Professional athletic locker rooms aren't like prison showers
February 16, 2007
Sometimes I really don’t get men, and not because they’re so complicated, but because they just don’t make any sense. Even though there is a myriad of topics I could go into with that statement, I’m going to focus on homophobia in sports.
Another retired professional athlete came out of the closet fairly recently, the first NBA player to do so, eliciting responses from the sports world which were perhaps better left unsaid. NBA commissioner David Stern threw out the highly-evolved Bush military motto of “Don’t ask, don’t tell,” just shoot.
Philadelphia 76ers f orward Shavlik Randolph sent out his warning of “Don’t bring your gayness on me.” I was hoping that Randolph was an ugly European guy who would have no need to worry about oncoming gayness, but, unfortunately, he’s pretty good looking and born in America. Darn — and now I guess I’m going to start watching more Sixers games.
Even the Houston Rockets’ Tracy McGrady’s comments, accepting and understanding of a gay teammate as they were, warned closeted athletes to not have any ideas about getting frisky with him. What is with these athletes who think they are such hot pieces of man meat that the mere sight of their sudsy bottoms in the shower will incite any gay man into a sexual frenzy? It’s supposed to be flattering to be desired anyways. In no way does it mean you have to go on a date with them, and last I knew, a men’s locker room was a far cry from a prison shower.
But what I know comes from movies and speculation, I swear! There are probably several active homosexual athletes on TV and on our fantasy teams. There are probably even more gay athletes at the college and high school levels. The threat of being ostracized or abused has probably inhibited the play of these athletes and shattered their self-confidence. Hundreds, several, or perhaps just one athlete has been prevented from achieving greatness on the playing field, and that one dream lost is one too many.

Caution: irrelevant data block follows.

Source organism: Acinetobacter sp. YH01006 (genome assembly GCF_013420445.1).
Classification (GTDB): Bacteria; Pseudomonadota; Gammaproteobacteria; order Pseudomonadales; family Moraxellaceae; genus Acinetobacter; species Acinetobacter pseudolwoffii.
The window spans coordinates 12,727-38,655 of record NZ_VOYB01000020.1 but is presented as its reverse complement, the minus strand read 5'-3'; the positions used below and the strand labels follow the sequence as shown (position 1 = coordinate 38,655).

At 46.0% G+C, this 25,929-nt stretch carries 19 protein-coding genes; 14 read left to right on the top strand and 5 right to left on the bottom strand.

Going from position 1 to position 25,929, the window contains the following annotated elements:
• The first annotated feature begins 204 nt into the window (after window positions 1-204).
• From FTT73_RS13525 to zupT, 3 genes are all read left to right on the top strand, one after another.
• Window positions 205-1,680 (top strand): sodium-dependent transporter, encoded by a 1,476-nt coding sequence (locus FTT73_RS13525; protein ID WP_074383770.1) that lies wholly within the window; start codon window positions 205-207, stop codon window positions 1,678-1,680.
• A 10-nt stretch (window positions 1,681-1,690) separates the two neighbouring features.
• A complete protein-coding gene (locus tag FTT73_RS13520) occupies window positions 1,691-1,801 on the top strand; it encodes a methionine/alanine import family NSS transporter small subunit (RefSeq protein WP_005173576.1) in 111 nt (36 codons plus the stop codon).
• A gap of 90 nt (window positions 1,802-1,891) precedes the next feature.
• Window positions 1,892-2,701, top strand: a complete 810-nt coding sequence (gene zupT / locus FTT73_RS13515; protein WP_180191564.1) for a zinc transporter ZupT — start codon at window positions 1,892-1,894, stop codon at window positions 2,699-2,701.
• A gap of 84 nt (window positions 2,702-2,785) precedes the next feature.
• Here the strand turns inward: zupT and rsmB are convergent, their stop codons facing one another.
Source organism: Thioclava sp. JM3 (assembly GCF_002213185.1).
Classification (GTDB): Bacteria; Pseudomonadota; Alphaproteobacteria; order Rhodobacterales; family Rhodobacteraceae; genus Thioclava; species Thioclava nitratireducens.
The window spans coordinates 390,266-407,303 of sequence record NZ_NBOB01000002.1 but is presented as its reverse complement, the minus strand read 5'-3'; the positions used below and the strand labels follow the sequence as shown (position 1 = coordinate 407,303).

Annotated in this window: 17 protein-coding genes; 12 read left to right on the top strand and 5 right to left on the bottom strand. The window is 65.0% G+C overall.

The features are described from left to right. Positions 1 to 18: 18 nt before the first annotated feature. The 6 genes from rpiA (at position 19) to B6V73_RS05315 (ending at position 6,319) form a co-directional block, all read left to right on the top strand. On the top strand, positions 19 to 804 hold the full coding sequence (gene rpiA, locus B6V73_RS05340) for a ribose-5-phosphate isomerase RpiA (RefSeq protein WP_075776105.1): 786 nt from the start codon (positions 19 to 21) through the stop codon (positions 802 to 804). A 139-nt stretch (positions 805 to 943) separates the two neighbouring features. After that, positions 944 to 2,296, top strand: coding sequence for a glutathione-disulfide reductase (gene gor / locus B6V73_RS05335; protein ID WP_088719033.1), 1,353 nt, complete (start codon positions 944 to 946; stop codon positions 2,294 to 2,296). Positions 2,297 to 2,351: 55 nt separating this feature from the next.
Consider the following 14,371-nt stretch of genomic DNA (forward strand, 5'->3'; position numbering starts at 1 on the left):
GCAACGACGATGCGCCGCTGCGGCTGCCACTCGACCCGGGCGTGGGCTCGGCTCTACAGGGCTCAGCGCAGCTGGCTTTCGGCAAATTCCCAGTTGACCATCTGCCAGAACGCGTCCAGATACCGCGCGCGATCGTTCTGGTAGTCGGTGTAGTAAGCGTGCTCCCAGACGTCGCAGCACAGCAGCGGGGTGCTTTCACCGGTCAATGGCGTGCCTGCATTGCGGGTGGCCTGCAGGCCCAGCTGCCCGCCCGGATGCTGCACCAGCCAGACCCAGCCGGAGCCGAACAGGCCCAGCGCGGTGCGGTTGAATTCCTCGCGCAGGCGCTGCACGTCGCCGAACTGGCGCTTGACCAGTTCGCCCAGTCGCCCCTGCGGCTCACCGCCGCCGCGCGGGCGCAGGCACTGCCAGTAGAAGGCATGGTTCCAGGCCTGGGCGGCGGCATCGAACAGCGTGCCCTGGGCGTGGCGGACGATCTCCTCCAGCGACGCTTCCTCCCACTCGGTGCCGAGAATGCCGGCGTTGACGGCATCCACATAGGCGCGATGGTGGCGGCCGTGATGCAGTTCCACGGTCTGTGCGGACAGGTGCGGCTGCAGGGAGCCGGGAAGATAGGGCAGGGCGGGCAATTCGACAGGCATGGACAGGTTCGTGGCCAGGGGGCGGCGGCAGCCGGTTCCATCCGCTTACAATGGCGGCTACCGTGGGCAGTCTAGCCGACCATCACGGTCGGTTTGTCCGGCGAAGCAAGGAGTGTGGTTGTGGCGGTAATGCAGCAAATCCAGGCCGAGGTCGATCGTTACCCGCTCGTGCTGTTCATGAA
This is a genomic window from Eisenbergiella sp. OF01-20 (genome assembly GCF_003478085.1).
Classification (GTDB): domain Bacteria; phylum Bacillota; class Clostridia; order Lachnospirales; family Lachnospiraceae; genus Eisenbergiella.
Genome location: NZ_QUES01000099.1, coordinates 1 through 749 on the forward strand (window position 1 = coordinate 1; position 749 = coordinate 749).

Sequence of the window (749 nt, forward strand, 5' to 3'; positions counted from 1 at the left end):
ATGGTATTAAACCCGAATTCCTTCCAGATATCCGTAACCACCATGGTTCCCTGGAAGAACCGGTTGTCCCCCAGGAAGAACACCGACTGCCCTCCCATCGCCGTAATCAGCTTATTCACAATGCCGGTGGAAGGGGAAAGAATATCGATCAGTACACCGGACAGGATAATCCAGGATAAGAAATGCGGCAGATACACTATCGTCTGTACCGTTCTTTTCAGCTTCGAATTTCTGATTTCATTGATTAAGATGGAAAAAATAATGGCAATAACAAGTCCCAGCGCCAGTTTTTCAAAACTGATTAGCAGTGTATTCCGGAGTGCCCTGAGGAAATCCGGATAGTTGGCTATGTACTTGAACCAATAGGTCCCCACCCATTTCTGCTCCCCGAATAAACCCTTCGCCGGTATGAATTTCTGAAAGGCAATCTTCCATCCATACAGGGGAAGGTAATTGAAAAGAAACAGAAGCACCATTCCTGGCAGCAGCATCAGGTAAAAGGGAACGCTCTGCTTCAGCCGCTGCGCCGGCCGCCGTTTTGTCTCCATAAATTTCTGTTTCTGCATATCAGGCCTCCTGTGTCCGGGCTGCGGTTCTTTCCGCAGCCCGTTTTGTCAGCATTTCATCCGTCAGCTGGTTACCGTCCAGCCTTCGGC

Let’s pretend for just a split second that Michael Jordan was into dudes. If he had been unable to fulfill his potential because of even the fear of persecution from those around him, the athletic world would have missed out on, not only an amazing basketball player, but one of the best athletes ever and a pretty darn good guy. And we wouldn’t have “Space Jam.”
A lot of comparisons are being raised between Jackie Robinson and whoever decides to be the first open and active gay athlete. Jackie Robinson started playing professional baseball in 1947. That was sixty years ago, my friends.
I really hope that we have learned enough in six decades to put our fear of whatever aside and accept each person for who they are as a person, not for what we think they are. After all, without Jackie Robinson, we would not have had Hank Aaron, Willie Mays, Ken Griffey Jr., Barry Bonds, and the list goes on and on. Imagine the talent that could be denied because of ignorance, naivety and fear in the 21st Century.
Cassie Rodgers is a student at UW-River Falls.